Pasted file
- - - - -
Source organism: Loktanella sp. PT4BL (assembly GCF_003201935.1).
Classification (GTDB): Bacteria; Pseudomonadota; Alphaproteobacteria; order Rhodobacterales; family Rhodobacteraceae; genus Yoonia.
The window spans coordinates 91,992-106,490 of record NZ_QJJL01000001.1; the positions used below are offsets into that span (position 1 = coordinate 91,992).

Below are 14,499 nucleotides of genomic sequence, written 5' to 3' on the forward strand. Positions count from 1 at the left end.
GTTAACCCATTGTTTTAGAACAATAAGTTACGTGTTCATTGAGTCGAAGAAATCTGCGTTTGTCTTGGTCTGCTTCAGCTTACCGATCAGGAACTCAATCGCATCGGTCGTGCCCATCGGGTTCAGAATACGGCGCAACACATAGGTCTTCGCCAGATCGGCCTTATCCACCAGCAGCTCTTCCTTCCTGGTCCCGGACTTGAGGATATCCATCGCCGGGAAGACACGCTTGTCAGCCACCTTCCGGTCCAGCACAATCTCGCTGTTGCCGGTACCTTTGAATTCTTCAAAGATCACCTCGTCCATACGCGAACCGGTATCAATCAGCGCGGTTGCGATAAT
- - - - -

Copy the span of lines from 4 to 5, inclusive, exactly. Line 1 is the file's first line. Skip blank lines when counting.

Below are 14,499 nucleotides of genomic sequence, written 5' to 3' on the forward strand. Positions count from 1 at the left end.
GTTAACCCATTGTTTTAGAACAATAAGTTACGTGTTCATTGAGTCGAAGAAATCTGCGTTTGTCTTGGTCTGCTTCAGCTTACCGATCAGGAACTCAATCGCATCGGTCGTGCCCATCGGGTTCAGAATACGGCGCAACACATAGGTCTTCGCCAGATCGGCCTTATCCACCAGCAGCTCTTCCTTCCTGGTCCCGGACTTGAGGATATCCATCGCCGGGAAGACACGCTTGTCAGCCACCTTCCGGTCCAGCACAATCTCGCTGTTGCCGGTACCTTTGAATTCTTCAAAGATCACCTCGTCCATACGCGAACCGGTATCAATCAGCGCGGTTGCGATAAT